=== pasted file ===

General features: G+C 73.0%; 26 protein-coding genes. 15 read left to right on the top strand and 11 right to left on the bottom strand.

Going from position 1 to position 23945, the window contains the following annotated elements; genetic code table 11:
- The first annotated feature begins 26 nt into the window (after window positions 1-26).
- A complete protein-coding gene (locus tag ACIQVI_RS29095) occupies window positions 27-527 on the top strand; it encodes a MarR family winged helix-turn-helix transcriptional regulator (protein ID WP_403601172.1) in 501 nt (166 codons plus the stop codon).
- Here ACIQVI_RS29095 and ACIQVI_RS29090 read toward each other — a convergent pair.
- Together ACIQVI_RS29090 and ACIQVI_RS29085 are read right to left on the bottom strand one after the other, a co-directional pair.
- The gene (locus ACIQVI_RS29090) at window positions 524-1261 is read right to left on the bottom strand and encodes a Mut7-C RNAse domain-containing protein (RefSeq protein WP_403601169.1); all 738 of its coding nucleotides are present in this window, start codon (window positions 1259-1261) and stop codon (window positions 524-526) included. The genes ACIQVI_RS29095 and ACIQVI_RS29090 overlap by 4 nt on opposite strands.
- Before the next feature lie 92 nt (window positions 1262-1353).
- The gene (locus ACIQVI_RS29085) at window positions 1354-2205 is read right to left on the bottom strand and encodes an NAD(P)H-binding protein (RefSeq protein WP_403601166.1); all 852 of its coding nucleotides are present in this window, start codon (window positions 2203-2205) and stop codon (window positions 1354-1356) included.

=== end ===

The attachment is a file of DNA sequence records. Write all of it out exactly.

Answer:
General features: G+C 73.0%; 26 protein-coding genes. 15 read left to right on the top strand and 11 right to left on the bottom strand.

Going from position 1 to position 23945, the window contains the following annotated elements; genetic code table 11:
- The first annotated feature begins 26 nt into the window (after window positions 1-26).
- A complete protein-coding gene (locus tag ACIQVI_RS29095) occupies window positions 27-527 on the top strand; it encodes a MarR family winged helix-turn-helix transcriptional regulator (protein ID WP_403601172.1) in 501 nt (166 codons plus the stop codon).
- Here ACIQVI_RS29095 and ACIQVI_RS29090 read toward each other — a convergent pair.
- Together ACIQVI_RS29090 and ACIQVI_RS29085 are read right to left on the bottom strand one after the other, a co-directional pair.
- The gene (locus ACIQVI_RS29090) at window positions 524-1261 is read right to left on the bottom strand and encodes a Mut7-C RNAse domain-containing protein (RefSeq protein WP_403601169.1); all 738 of its coding nucleotides are present in this window, start codon (window positions 1259-1261) and stop codon (window positions 524-526) included. The genes ACIQVI_RS29095 and ACIQVI_RS29090 overlap by 4 nt on opposite strands.
- Before the next feature lie 92 nt (window positions 1262-1353).
- The gene (locus ACIQVI_RS29085) at window positions 1354-2205 is read right to left on the bottom strand and encodes an NAD(P)H-binding protein (RefSeq protein WP_403601166.1); all 852 of its coding nucleotides are present in this window, start codon (window positions 2203-2205) and stop codon (window positions 1354-1356) included.